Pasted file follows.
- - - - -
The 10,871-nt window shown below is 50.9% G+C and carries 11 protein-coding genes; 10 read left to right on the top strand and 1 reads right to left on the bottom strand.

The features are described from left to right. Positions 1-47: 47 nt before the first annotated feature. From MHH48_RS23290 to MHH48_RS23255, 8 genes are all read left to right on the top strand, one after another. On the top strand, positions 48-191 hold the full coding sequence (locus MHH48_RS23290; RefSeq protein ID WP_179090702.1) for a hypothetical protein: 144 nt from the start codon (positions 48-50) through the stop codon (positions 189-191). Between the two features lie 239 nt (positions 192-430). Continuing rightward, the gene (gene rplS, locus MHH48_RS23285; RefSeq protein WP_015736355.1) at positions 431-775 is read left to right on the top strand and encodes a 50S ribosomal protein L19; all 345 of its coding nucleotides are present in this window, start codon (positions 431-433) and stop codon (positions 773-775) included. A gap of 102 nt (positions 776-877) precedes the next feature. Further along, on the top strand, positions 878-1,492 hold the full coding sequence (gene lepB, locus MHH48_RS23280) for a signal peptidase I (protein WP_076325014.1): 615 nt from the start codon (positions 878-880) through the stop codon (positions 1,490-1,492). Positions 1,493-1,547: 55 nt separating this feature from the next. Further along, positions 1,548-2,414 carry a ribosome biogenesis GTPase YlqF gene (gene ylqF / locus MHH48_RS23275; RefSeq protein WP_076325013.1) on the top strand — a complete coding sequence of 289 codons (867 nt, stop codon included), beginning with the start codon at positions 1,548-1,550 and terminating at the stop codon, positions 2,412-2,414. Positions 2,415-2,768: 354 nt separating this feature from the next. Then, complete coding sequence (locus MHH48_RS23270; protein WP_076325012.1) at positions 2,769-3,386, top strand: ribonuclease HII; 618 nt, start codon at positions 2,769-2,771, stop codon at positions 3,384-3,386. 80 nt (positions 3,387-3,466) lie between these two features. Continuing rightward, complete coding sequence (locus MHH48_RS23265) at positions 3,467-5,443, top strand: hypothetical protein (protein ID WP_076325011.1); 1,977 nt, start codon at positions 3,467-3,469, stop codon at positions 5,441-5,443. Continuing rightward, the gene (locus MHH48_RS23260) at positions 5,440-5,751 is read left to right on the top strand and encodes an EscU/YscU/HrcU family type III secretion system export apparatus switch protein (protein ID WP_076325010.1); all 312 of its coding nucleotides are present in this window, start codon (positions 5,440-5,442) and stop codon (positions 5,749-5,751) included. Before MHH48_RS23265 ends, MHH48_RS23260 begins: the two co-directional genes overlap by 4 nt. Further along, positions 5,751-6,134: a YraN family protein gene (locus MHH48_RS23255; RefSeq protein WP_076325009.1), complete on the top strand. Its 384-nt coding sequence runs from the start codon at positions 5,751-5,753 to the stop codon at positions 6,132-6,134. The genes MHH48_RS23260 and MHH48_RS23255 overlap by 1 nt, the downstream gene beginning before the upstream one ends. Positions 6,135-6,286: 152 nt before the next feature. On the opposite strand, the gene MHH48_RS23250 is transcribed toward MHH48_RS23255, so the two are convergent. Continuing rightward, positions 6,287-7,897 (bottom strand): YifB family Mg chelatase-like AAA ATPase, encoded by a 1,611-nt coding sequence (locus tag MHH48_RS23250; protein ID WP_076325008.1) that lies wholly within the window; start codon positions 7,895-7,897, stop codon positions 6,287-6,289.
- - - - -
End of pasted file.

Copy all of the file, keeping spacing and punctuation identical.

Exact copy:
The 10,871-nt window shown below is 50.9% G+C and carries 11 protein-coding genes; 10 read left to right on the top strand and 1 reads right to left on the bottom strand.

The features are described from left to right. Positions 1-47: 47 nt before the first annotated feature. From MHH48_RS23290 to MHH48_RS23255, 8 genes are all read left to right on the top strand, one after another. On the top strand, positions 48-191 hold the full coding sequence (locus MHH48_RS23290; RefSeq protein ID WP_179090702.1) for a hypothetical protein: 144 nt from the start codon (positions 48-50) through the stop codon (positions 189-191). Between the two features lie 239 nt (positions 192-430). Continuing rightward, the gene (gene rplS, locus MHH48_RS23285; RefSeq protein WP_015736355.1) at positions 431-775 is read left to right on the top strand and encodes a 50S ribosomal protein L19; all 345 of its coding nucleotides are present in this window, start codon (positions 431-433) and stop codon (positions 773-775) included. A gap of 102 nt (positions 776-877) precedes the next feature. Further along, on the top strand, positions 878-1,492 hold the full coding sequence (gene lepB, locus MHH48_RS23280) for a signal peptidase I (protein WP_076325014.1): 615 nt from the start codon (positions 878-880) through the stop codon (positions 1,490-1,492). Positions 1,493-1,547: 55 nt separating this feature from the next. Further along, positions 1,548-2,414 carry a ribosome biogenesis GTPase YlqF gene (gene ylqF / locus MHH48_RS23275; RefSeq protein WP_076325013.1) on the top strand — a complete coding sequence of 289 codons (867 nt, stop codon included), beginning with the start codon at positions 1,548-1,550 and terminating at the stop codon, positions 2,412-2,414. Positions 2,415-2,768: 354 nt separating this feature from the next. Then, complete coding sequence (locus MHH48_RS23270; protein WP_076325012.1) at positions 2,769-3,386, top strand: ribonuclease HII; 618 nt, start codon at positions 2,769-2,771, stop codon at positions 3,384-3,386. 80 nt (positions 3,387-3,466) lie between these two features. Continuing rightward, complete coding sequence (locus MHH48_RS23265) at positions 3,467-5,443, top strand: hypothetical protein (protein ID WP_076325011.1); 1,977 nt, start codon at positions 3,467-3,469, stop codon at positions 5,441-5,443. Continuing rightward, the gene (locus MHH48_RS23260) at positions 5,440-5,751 is read left to right on the top strand and encodes an EscU/YscU/HrcU family type III secretion system export apparatus switch protein (protein ID WP_076325010.1); all 312 of its coding nucleotides are present in this window, start codon (positions 5,440-5,442) and stop codon (positions 5,749-5,751) included. Before MHH48_RS23265 ends, MHH48_RS23260 begins: the two co-directional genes overlap by 4 nt. Further along, positions 5,751-6,134: a YraN family protein gene (locus MHH48_RS23255; RefSeq protein WP_076325009.1), complete on the top strand. Its 384-nt coding sequence runs from the start codon at positions 5,751-5,753 to the stop codon at positions 6,132-6,134. The genes MHH48_RS23260 and MHH48_RS23255 overlap by 1 nt, the downstream gene beginning before the upstream one ends. Positions 6,135-6,286: 152 nt before the next feature. On the opposite strand, the gene MHH48_RS23250 is transcribed toward MHH48_RS23255, so the two are convergent. Continuing rightward, positions 6,287-7,897 (bottom strand): YifB family Mg chelatase-like AAA ATPase, encoded by a 1,611-nt coding sequence (locus tag MHH48_RS23250; protein ID WP_076325008.1) that lies wholly within the window; start codon positions 7,895-7,897, stop codon positions 6,287-6,289.